CS: Yes, it’s always a collaborative process. Film music is probably one of the most collaborative musical environment a composer can find.
TH: Yes. I’ve worked in all other areas of the music industry, so I can say that you’re right. It’s also the toughest profession you can get. It’s the most stressful, but it’s also the most rewarding. But it’s not for everybody, let’s put it that way! (laughs)
CS: It seems that the symphony orchestra and the orchestral environment convey the emotional aspects of the movie and the characters, while the electronic elements instead go deep down into the horror part of the story.
TH: Yes. The bad guy in the film, Walter (Matthew McConaghuey), manipulates people, but he also controls these creatures and also puts new faces on people’s heads. It was important to have a sound for him and everything he stands for. I went for a more synthesized approach and it makes sense, because that’s what he does to people and with these creatures, he changes them into something else. On the other hand, Jake and Roland are very pure characters, they don’t have that much to hide. They’re very open to what goes around them and also in their search for the Dark Tower. When it came to their side of the story, it made total sense to have a more straightforward musical approach, so to speak, and therefore more orchestral in nature.
CS: The action cues instead are mostly pulse- and groove-driven, even though in this case the role of the orchestra is much more prominent than in your previous scores, especially in the use of heroic brass. Anyway, this pulse-driven approach is one of your staples that we can find in many of your works for film, like Mad Max: Fury Road and Batman v Superman. Would you agree that groove and rhythm are your main focus when you’re writing music for action scenes?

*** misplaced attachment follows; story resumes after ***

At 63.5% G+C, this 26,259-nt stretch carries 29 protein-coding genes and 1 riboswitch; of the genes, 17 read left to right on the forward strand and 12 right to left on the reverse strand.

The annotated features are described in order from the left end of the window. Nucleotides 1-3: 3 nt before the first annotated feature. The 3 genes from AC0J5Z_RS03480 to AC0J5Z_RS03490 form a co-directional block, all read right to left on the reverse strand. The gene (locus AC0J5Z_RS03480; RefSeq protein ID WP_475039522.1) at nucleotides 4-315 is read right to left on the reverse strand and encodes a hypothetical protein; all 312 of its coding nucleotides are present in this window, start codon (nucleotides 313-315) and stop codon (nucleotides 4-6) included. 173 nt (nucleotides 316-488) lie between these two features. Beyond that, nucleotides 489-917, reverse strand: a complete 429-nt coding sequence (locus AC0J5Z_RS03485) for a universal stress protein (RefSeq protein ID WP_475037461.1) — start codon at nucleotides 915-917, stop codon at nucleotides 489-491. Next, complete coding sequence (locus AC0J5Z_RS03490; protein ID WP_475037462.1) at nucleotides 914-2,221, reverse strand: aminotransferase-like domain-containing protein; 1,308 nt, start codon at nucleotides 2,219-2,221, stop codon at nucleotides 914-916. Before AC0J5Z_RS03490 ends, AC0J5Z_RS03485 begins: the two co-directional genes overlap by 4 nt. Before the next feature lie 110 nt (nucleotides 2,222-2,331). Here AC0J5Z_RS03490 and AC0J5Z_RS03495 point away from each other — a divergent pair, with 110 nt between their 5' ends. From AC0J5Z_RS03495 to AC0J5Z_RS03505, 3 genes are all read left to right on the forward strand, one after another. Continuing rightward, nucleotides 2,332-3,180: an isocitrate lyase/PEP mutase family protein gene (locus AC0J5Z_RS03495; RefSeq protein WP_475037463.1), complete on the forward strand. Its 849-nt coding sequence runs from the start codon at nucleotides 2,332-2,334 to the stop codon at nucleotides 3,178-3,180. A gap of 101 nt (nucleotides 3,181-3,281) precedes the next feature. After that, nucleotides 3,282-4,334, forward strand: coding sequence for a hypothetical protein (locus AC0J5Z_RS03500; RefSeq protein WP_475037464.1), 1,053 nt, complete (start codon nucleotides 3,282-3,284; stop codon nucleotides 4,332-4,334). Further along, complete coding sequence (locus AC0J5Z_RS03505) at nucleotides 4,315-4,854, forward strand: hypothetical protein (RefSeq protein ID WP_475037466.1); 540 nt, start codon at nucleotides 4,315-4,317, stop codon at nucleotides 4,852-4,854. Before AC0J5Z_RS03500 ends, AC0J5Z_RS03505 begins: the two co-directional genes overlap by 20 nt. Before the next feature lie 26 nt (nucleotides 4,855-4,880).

TH: I wouldn’t say that it is my main focus, but rhythm is very important to me. It’s because I started as a drummer, so it’s in my DNA. If we look at any type of composition, usually we can follow the melody, the harmony, we can see how things come back later on, but usually there’s not much attention given to the rhythm. More often than not, there isn’t a specific thought process going into the rhythm. For me it’s different, I treat rhythm as an equal partner to the orchestra or the electronic world. In my action cues all just comes together and everybody is having an equal part. Rhythm in action music is a driving force. I think what I introduced in film scoring that wasn’t really used before is actually using a drum-kit as a device for rhythm. Other people before would use a big taiko drum here and there, or timpani, or the concert drum. But it’s actually a completely different sound in quality with a drum-kit. It’s more aggressive, more visceral. You can also play faster rhythms on it, as it’s designed to do precisely that.
CS: I think in your case rhythm always does something, it’s not just there. Even the way you use dynamic, from loud to soft and back again, is quite peculiar. How much time you spend thinking and working on the dynamic of the overall sound?